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Nature. 2002 May 2;417(6884):52-5.

All-metallic three-dimensional photonic crystals with a large infrared bandgap.

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MS 0603, Sandia National Laboratories, PO Box 5800, Albuquerque, New Mexico 87185, USA.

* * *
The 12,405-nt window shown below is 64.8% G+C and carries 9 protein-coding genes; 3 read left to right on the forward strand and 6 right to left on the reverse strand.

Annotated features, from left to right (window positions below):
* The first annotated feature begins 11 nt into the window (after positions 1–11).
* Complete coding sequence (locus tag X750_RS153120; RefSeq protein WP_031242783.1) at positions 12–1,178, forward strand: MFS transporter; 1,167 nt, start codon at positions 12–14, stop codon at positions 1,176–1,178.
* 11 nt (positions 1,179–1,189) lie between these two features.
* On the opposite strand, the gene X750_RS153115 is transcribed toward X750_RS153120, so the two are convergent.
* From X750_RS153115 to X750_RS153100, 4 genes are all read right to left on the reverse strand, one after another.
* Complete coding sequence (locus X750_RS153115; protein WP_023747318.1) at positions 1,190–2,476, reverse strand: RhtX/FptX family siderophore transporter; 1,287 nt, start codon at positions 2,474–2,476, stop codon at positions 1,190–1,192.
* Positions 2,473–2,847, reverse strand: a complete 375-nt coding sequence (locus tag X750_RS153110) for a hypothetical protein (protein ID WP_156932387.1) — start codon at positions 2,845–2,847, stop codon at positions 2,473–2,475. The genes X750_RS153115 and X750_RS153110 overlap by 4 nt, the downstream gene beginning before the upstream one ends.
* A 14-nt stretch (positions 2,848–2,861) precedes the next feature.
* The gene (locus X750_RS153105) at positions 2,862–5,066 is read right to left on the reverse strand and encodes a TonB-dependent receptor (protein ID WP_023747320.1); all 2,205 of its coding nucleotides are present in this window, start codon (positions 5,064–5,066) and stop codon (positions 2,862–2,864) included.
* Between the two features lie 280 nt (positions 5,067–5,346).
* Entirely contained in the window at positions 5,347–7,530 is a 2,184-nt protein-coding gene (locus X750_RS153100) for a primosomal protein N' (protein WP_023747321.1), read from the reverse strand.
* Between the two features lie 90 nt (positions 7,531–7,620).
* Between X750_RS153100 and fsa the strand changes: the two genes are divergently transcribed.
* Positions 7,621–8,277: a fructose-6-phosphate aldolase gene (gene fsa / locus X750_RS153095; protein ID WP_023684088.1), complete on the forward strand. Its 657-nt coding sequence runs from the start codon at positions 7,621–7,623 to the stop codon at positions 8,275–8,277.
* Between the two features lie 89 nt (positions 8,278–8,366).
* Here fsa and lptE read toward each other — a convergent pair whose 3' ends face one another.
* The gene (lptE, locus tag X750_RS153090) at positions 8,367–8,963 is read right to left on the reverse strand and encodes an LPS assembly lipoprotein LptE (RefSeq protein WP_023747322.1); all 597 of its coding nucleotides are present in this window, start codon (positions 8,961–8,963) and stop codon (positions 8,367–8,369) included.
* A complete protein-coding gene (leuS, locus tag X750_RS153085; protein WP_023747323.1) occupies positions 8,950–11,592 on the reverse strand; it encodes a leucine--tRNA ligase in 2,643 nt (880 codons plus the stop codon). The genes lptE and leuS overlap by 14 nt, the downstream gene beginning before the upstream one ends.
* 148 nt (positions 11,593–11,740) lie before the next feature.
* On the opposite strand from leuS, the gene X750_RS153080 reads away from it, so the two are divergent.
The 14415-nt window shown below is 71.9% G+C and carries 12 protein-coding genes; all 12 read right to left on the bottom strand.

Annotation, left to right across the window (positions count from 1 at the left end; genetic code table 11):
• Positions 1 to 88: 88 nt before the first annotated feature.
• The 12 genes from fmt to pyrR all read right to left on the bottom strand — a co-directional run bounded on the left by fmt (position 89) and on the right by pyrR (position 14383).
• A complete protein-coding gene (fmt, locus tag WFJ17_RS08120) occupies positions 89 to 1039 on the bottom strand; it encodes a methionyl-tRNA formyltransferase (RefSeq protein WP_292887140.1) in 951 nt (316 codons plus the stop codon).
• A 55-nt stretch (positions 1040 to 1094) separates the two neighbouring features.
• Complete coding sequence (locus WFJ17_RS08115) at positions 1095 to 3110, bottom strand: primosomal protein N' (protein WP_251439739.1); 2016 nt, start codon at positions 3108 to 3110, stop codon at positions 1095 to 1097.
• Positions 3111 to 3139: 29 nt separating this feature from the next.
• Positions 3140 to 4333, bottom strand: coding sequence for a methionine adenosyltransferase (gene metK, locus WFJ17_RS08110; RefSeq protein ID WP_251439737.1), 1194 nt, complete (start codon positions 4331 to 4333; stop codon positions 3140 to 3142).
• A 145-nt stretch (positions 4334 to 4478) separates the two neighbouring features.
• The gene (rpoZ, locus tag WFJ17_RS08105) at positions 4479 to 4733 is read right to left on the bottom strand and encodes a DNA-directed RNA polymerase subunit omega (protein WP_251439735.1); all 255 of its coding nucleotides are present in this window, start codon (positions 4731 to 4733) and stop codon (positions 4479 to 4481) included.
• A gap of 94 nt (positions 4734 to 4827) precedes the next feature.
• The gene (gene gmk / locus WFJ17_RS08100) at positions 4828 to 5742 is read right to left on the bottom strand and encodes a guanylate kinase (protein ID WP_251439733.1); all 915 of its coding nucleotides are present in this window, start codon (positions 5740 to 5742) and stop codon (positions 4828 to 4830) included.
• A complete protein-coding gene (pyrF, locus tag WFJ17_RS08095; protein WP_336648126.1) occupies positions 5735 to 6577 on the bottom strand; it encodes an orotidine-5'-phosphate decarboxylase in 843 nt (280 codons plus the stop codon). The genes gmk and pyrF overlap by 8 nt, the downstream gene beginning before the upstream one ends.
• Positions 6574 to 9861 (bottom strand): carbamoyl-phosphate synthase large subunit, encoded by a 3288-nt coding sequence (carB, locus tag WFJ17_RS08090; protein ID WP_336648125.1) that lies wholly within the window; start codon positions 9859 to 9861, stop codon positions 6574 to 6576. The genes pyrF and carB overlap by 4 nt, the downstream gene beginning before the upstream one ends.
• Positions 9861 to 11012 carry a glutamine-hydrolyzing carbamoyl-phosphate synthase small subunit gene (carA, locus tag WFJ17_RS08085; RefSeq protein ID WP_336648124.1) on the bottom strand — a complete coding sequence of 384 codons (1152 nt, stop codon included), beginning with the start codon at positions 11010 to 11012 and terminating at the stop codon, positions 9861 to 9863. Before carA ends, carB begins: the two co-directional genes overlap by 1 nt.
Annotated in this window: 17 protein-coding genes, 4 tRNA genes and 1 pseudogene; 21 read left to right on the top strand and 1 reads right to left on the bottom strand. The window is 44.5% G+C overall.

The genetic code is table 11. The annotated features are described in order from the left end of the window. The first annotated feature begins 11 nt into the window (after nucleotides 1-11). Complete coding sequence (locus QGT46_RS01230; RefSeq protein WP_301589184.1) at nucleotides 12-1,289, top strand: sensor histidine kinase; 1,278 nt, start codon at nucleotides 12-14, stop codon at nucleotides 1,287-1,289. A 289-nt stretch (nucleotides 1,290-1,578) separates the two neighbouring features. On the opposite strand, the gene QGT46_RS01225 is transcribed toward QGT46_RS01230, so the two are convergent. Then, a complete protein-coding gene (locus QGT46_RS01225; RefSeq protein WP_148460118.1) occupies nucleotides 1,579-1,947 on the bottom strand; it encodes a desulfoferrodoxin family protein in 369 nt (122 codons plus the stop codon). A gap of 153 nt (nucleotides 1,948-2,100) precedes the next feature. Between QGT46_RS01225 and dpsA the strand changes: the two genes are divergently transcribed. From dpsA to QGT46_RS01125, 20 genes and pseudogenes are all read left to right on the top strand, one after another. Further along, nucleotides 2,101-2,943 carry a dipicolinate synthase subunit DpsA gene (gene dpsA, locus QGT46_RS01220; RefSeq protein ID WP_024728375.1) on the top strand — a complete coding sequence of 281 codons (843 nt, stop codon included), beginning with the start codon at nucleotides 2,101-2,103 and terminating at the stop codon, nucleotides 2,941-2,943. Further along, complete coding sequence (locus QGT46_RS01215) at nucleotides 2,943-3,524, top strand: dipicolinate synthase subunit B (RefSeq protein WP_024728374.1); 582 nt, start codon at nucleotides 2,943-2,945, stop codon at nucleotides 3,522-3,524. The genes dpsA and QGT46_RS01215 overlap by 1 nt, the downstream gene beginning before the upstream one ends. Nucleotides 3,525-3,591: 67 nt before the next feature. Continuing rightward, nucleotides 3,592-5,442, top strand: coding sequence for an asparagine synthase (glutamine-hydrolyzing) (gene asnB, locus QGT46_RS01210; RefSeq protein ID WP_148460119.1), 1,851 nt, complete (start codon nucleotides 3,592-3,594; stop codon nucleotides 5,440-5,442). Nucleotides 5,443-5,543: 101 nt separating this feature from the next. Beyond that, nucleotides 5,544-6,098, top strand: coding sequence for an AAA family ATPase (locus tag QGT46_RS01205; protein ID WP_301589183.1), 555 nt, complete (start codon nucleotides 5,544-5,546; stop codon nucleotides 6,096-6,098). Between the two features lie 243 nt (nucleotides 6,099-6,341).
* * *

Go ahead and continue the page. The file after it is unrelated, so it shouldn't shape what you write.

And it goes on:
Three-dimensional (3D) metallic crystals are promising photonic bandgap structures: they can possess a large bandgap, new electromagnetic phenomena can be explored, and high-temperature (above 1,000 degrees C) applications may be possible. However, investigation of their photonic bandgap properties is challenging, especially in the infrared and visible spectrum, as metals are dispersive and absorbing in these regions. Studies of metallic photonic crystals have therefore mainly concentrated on microwave and millimetre wavelengths. Difficulties in fabricating 3D metallic crystals present another challenge, although emerging techniques such as self-assembly may help to resolve these problems. Here we report measurements and simulations of a 3D tungsten crystal that has a large photonic bandgap at infrared wavelengths (from about 8 to 20 microm). A very strong attenuation exists in the bandgap, approximately 30 dB per unit cell at 12 microm. These structures also possess other interesting optical properties; a sharp absorption peak is present at the photonic band edge, and a surprisingly large transmission is observed in the allowed band, below 6 microm. We propose that these 3D metallic photonic crystals can be used to integrate various photonic transport phenomena, allowing applications in thermophotovoltaics and blackbody emission.


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